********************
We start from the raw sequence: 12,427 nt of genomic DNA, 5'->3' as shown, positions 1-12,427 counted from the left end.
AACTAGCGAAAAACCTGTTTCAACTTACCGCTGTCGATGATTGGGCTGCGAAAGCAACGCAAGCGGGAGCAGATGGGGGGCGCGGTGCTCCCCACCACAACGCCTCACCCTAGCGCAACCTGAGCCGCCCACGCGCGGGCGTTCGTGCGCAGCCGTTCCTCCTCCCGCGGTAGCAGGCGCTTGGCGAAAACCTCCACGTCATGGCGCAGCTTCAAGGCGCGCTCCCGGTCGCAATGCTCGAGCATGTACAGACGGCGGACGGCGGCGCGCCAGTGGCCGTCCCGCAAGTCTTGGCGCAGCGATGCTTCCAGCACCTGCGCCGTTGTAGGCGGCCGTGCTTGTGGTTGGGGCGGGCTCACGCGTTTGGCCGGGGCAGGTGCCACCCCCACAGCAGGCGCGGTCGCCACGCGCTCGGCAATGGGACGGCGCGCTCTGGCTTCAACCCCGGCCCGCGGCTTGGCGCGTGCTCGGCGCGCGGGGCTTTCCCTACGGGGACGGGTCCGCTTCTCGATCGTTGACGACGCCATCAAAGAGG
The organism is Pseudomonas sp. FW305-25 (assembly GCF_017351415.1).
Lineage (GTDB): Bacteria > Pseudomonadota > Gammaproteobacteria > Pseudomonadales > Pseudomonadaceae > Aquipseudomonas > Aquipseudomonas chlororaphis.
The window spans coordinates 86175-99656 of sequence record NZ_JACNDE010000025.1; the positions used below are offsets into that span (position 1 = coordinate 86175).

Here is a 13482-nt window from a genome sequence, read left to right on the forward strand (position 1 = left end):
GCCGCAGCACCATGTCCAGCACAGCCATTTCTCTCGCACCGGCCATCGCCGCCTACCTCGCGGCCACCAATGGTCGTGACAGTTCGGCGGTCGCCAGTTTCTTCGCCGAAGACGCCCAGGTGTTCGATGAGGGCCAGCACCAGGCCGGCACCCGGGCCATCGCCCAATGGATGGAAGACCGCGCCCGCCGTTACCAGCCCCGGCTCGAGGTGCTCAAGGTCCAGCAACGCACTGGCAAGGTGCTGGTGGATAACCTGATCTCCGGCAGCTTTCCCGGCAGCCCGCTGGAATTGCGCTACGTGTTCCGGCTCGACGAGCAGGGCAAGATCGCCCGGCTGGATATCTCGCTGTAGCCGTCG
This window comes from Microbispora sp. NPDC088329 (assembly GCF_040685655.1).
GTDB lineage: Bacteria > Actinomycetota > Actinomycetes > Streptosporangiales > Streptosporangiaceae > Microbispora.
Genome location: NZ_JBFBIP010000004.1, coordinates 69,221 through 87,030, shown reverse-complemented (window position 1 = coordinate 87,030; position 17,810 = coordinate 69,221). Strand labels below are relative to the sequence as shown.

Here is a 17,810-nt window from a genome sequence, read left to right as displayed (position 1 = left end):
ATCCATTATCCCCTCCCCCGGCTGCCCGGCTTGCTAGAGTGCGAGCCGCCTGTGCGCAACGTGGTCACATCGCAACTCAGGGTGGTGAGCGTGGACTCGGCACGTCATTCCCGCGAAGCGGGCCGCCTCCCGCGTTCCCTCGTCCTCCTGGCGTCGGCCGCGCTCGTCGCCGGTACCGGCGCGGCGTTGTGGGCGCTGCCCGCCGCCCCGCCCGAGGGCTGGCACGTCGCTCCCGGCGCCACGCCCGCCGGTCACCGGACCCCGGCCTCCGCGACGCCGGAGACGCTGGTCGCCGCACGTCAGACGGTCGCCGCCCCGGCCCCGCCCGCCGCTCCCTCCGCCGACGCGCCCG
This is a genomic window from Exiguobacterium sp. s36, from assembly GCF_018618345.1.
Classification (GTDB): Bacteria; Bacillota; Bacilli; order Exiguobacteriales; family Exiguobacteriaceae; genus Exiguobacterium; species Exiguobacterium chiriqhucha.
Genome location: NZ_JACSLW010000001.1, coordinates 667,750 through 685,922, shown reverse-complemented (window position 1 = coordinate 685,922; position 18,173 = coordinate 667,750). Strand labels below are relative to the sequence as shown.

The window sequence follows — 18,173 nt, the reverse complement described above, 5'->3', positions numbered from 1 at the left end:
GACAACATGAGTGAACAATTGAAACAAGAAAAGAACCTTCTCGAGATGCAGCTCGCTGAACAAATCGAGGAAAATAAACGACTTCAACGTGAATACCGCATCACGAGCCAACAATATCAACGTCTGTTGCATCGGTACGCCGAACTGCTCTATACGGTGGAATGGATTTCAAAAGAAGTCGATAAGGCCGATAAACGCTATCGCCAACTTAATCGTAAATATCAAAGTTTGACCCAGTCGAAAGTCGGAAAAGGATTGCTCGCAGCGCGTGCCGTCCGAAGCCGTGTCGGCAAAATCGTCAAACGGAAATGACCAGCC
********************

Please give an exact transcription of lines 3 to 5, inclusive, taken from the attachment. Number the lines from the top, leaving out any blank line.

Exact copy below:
The organism is Pseudomonas sp. FW305-25 (assembly GCF_017351415.1).
Lineage (GTDB): Bacteria > Pseudomonadota > Gammaproteobacteria > Pseudomonadales > Pseudomonadaceae > Aquipseudomonas > Aquipseudomonas chlororaphis.
The window spans coordinates 86175-99656 of sequence record NZ_JACNDE010000025.1; the positions used below are offsets into that span (position 1 = coordinate 86175).